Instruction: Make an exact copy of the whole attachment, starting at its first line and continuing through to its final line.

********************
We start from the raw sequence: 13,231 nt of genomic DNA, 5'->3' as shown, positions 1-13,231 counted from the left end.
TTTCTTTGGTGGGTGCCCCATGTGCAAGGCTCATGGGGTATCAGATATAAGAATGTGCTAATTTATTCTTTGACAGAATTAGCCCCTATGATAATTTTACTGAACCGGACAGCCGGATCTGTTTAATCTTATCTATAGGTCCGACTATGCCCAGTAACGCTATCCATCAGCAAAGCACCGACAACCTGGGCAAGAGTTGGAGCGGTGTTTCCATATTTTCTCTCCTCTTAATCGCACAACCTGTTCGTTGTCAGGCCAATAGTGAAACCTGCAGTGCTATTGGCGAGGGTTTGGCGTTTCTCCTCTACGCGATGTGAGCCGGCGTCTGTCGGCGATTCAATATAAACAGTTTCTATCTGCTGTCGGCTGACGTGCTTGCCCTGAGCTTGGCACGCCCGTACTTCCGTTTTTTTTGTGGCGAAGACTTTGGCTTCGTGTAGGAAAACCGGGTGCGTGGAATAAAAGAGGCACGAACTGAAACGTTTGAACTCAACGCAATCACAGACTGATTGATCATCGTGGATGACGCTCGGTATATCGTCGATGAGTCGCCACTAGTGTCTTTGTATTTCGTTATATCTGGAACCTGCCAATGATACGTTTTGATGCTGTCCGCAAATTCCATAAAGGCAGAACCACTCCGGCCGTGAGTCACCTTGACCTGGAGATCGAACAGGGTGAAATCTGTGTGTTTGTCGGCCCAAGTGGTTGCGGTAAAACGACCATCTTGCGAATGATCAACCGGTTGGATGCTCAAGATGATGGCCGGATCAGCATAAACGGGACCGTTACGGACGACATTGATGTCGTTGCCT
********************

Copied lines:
We start from the raw sequence: 13,231 nt of genomic DNA, 5'->3' as shown, positions 1-13,231 counted from the left end.
TTTCTTTGGTGGGTGCCCCATGTGCAAGGCTCATGGGGTATCAGATATAAGAATGTGCTAATTTATTCTTTGACAGAATTAGCCCCTATGATAATTTTACTGAACCGGACAGCCGGATCTGTTTAATCTTATCTATAGGTCCGACTATGCCCAGTAACGCTATCCATCAGCAAAGCACCGACAACCTGGGCAAGAGTTGGAGCGGTGTTTCCATATTTTCTCTCCTCTTAATCGCACAACCTGTTCGTTGTCAGGCCAATAGTGAAACCTGCAGTGCTATTGGCGAGGGTTTGGCGTTTCTCCTCTACGCGATGTGAGCCGGCGTCTGTCGGCGATTCAATATAAACAGTTTCTATCTGCTGTCGGCTGACGTGCTTGCCCTGAGCTTGGCACGCCCGTACTTCCGTTTTTTTTGTGGCGAAGACTTTGGCTTCGTGTAGGAAAACCGGGTGCGTGGAATAAAAGAGGCACGAACTGAAACGTTTGAACTCAACGCAATCACAGACTGATTGATCATCGTGGATGACGCTCGGTATATCGTCGATGAGTCGCCACTAGTGTCTTTGTATTTCGTTATATCTGGAACCTGCCAATGATACGTTTTGATGCTGTCCGCAAATTCCATAAAGGCAGAACCACTCCGGCCGTGAGTCACCTTGACCTGGAGATCGAACAGGGTGAAATCTGTGTGTTTGTCGGCCCAAGTGGTTGCGGTAAAACGACCATCTTGCGAATGATCAACCGGTTGGATGCTCAAGATGATGGCCGGATCAGCATAAACGGGACCGTTACGGACGACATTGATGTCGTTGCCT